The frequency explains the public uproar and demand for internet-privacy protection.
China also put into effect its first Cybersecurity Law on June 1. It consolidates and expands many of China’s existing laws and regulations that touch on privacy protection and sets clear requirements on how personal data should be collected and used for business purposes.
An interpretation of the new law issued by the Supreme Court and the Supreme Procuratorate on the same day toughened up punishment for privacy violations. The judicial interpretation document made clear that information about people’s location, private contacts, financial records and health conditions is sensitive and should be strictly protected. Tech firm must obtain permission before collecting such personal information and must clearly disclose the purpose of the data collection.
Under the new law, unauthorized collection, the disclosure and receipt of a person’s personal information could lead to hefty fines or criminal charges.
The new cybersecurity law “will block the business chain of illegal collecting and using of private data,” said Guo Dagang, secretary general of the Beijing P2P Association.
Strict implementation of the new law may put many existing big-data companies under risk of prosecution, said Han Honghui, a data security expert at Beijing P2P Association.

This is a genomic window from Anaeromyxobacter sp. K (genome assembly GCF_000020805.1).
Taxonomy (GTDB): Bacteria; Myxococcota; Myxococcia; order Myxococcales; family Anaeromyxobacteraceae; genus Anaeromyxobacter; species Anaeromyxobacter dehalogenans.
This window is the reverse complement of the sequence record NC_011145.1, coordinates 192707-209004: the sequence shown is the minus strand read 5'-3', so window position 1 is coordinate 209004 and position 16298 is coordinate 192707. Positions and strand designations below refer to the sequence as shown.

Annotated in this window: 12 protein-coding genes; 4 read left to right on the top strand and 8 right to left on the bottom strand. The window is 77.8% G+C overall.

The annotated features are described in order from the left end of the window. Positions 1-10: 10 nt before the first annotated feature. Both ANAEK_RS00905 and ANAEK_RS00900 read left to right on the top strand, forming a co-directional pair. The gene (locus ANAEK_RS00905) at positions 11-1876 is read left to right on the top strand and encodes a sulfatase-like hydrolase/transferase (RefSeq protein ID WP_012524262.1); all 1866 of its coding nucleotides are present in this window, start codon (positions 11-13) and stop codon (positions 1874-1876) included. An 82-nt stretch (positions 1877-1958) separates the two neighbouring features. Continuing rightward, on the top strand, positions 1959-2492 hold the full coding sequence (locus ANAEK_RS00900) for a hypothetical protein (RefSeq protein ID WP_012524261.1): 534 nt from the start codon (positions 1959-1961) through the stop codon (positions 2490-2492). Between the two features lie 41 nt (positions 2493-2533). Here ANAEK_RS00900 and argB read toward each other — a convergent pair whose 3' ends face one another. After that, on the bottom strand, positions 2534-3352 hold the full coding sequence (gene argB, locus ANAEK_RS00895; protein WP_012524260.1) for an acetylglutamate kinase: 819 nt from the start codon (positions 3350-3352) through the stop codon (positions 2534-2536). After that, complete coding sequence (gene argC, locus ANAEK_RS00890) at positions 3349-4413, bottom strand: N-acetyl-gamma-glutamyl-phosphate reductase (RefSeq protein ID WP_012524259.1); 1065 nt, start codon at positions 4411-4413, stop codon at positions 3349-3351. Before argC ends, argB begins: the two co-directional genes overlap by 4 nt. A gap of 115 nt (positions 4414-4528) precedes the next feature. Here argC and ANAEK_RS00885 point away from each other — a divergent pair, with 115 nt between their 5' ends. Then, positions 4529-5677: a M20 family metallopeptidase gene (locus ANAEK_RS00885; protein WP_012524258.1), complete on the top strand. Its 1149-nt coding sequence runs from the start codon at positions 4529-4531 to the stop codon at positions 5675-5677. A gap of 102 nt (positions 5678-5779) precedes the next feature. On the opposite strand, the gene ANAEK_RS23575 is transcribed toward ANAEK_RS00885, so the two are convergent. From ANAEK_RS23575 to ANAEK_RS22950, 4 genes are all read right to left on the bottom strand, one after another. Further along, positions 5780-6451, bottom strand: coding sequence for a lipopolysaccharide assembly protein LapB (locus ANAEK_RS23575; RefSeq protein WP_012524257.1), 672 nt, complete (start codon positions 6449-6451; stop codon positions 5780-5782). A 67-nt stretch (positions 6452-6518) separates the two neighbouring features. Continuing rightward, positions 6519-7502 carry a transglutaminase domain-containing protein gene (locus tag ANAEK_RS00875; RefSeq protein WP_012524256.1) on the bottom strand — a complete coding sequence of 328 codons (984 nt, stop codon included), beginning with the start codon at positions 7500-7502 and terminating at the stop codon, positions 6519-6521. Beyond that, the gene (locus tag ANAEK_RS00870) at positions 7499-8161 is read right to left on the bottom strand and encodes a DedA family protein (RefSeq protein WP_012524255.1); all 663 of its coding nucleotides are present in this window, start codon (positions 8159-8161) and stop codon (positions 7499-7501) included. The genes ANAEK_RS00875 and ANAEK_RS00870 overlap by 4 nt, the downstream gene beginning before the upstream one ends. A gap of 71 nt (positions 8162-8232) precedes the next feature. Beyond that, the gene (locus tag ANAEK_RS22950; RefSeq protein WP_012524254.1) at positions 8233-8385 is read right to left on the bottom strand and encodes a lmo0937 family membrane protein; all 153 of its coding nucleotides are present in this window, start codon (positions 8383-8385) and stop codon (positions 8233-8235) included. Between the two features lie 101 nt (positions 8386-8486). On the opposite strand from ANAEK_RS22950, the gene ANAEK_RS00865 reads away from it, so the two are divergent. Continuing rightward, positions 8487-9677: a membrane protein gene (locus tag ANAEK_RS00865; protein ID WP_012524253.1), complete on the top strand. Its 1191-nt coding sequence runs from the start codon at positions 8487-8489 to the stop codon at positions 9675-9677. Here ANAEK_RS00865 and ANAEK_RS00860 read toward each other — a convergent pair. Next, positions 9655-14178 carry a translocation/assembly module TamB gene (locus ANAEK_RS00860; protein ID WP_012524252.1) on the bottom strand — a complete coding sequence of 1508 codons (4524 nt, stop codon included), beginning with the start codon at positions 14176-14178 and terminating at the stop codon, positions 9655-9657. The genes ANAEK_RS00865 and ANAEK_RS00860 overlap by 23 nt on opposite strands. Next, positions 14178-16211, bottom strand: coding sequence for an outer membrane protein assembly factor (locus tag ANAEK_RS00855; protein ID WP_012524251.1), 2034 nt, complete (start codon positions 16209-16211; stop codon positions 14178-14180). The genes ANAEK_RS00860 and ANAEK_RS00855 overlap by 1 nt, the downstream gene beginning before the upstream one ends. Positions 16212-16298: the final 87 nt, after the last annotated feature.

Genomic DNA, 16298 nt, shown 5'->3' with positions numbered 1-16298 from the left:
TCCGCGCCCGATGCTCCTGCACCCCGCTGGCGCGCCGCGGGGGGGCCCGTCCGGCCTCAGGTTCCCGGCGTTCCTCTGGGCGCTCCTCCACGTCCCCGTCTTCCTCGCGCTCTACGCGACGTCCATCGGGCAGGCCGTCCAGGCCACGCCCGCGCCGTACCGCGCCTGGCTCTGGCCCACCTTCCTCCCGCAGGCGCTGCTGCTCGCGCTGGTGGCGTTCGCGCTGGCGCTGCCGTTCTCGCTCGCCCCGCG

“If you dig deeply about the sources of their data and ask about whether the data are used with consent, most big-data companies won’t have a clear answer,” Han said.
The Ministry of Public Security, which oversees law enforcement in China, is investigating 15 big-data companies for alleged privacy violations, Caixin learned from separate sources. The investigation list may expand to more than 30 companies, sources said.
In late July, the public security ministry partnered with three other central government agencies in separate effort to evaluate privacy protection measures of popular internet services, including Tencent’s messaging app WeChat and Alibaba’s e-commerce service Taotao.
“Personal-data leakage is hurting everyone now. Big-data companies shouldn’t sacrifice customers’ privacy for the sake of their business growth,” said a criminal investigation expert at the People's Public Security University in Beijing.